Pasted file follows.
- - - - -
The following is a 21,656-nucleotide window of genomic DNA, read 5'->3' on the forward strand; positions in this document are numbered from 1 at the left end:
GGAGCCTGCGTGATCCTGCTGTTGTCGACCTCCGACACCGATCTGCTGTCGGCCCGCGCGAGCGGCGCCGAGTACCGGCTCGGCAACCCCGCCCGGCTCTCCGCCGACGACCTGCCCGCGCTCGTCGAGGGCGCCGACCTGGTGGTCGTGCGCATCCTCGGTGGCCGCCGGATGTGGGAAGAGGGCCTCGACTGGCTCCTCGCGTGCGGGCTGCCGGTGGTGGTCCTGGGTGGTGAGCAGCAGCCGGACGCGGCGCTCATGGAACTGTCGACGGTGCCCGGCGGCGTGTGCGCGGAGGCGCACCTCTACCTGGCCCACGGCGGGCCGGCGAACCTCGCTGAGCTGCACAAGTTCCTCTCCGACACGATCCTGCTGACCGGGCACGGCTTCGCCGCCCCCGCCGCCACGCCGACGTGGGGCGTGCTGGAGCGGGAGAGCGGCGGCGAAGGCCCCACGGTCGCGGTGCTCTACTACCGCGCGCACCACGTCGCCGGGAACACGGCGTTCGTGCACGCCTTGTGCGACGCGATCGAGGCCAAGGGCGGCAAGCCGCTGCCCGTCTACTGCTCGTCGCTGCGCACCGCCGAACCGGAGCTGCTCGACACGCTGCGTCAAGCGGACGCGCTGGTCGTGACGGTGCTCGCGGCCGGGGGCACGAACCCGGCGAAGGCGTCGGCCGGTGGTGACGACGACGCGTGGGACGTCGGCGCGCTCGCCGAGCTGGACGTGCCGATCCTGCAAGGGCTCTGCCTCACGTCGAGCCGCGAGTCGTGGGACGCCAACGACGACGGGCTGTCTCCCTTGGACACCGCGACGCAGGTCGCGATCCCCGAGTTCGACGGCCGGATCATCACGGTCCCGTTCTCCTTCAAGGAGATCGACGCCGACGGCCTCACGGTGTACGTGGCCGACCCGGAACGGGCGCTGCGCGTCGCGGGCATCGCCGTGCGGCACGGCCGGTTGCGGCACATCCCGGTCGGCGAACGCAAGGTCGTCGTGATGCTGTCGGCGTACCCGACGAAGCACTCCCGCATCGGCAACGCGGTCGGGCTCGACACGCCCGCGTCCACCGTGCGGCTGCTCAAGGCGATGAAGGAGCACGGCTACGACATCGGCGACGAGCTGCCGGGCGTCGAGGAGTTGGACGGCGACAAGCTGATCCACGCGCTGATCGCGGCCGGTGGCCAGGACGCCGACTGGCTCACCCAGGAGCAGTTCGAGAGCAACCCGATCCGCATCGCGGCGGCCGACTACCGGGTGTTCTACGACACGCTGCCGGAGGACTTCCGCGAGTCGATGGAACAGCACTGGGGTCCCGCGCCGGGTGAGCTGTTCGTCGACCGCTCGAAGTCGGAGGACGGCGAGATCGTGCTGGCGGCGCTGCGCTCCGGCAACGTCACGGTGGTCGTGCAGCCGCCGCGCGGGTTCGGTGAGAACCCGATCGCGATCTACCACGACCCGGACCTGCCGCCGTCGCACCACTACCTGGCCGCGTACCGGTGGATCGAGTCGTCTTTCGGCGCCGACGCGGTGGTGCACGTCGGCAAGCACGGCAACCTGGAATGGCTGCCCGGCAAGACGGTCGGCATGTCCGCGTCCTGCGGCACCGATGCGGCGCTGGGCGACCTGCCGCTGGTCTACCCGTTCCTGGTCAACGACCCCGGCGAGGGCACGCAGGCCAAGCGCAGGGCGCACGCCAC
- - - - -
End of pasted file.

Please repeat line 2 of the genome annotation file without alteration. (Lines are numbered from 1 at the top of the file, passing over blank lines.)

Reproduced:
GGAGCCTGCGTGATCCTGCTGTTGTCGACCTCCGACACCGATCTGCTGTCGGCCCGCGCGAGCGGCGCCGAGTACCGGCTCGGCAACCCCGCCCGGCTCTCCGCCGACGACCTGCCCGCGCTCGTCGAGGGCGCCGACCTGGTGGTCGTGCGCATCCTCGGTGGCCGCCGGATGTGGGAAGAGGGCCTCGACTGGCTCCTCGCGTGCGGGCTGCCGGTGGTGGTCCTGGGTGGTGAGCAGCAGCCGGACGCGGCGCTCATGGAACTGTCGACGGTGCCCGGCGGCGTGTGCGCGGAGGCGCACCTCTACCTGGCCCACGGCGGGCCGGCGAACCTCGCTGAGCTGCACAAGTTCCTCTCCGACACGATCCTGCTGACCGGGCACGGCTTCGCCGCCCCCGCCGCCACGCCGACGTGGGGCGTGCTGGAGCGGGAGAGCGGCGGCGAAGGCCCCACGGTCGCGGTGCTCTACTACCGCGCGCACCACGTCGCCGGGAACACGGCGTTCGTGCACGCCTTGTGCGACGCGATCGAGGCCAAGGGCGGCAAGCCGCTGCCCGTCTACTGCTCGTCGCTGCGCACCGCCGAACCGGAGCTGCTCGACACGCTGCGTCAAGCGGACGCGCTGGTCGTGACGGTGCTCGCGGCCGGGGGCACGAACCCGGCGAAGGCGTCGGCCGGTGGTGACGACGACGCGTGGGACGTCGGCGCGCTCGCCGAGCTGGACGTGCCGATCCTGCAAGGGCTCTGCCTCACGTCGAGCCGCGAGTCGTGGGACGCCAACGACGACGGGCTGTCTCCCTTGGACACCGCGACGCAGGTCGCGATCCCCGAGTTCGACGGCCGGATCATCACGGTCCCGTTCTCCTTCAAGGAGATCGACGCCGACGGCCTCACGGTGTACGTGGCCGACCCGGAACGGGCGCTGCGCGTCGCGGGCATCGCCGTGCGGCACGGCCGGTTGCGGCACATCCCGGTCGGCGAACGCAAGGTCGTCGTGATGCTGTCGGCGTACCCGACGAAGCACTCCCGCATCGGCAACGCGGTCGGGCTCGACACGCCCGCGTCCACCGTGCGGCTGCTCAAGGCGATGAAGGAGCACGGCTACGACATCGGCGACGAGCTGCCGGGCGTCGAGGAGTTGGACGGCGACAAGCTGATCCACGCGCTGATCGCGGCCGGTGGCCAGGACGCCGACTGGCTCACCCAGGAGCAGTTCGAGAGCAACCCGATCCGCATCGCGGCGGCCGACTACCGGGTGTTCTACGACACGCTGCCGGAGGACTTCCGCGAGTCGATGGAACAGCACTGGGGTCCCGCGCCGGGTGAGCTGTTCGTCGACCGCTCGAAGTCGGAGGACGGCGAGATCGTGCTGGCGGCGCTGCGCTCCGGCAACGTCACGGTGGTCGTGCAGCCGCCGCGCGGGTTCGGTGAGAACCCGATCGCGATCTACCACGACCCGGACCTGCCGCCGTCGCACCACTACCTGGCCGCGTACCGGTGGATCGAGTCGTCTTTCGGCGCCGACGCGGTGGTGCACGTCGGCAAGCACGGCAACCTGGAATGGCTGCCCGGCAAGACGGTCGGCATGTCCGCGTCCTGCGGCACCGATGCGGCGCTGGGCGACCTGCCGCTGGTCTACCCGTTCCTGGTCAACGACCCCGGCGAGGGCACGCAGGCCAAGCGCAGGGCGCACGCCAC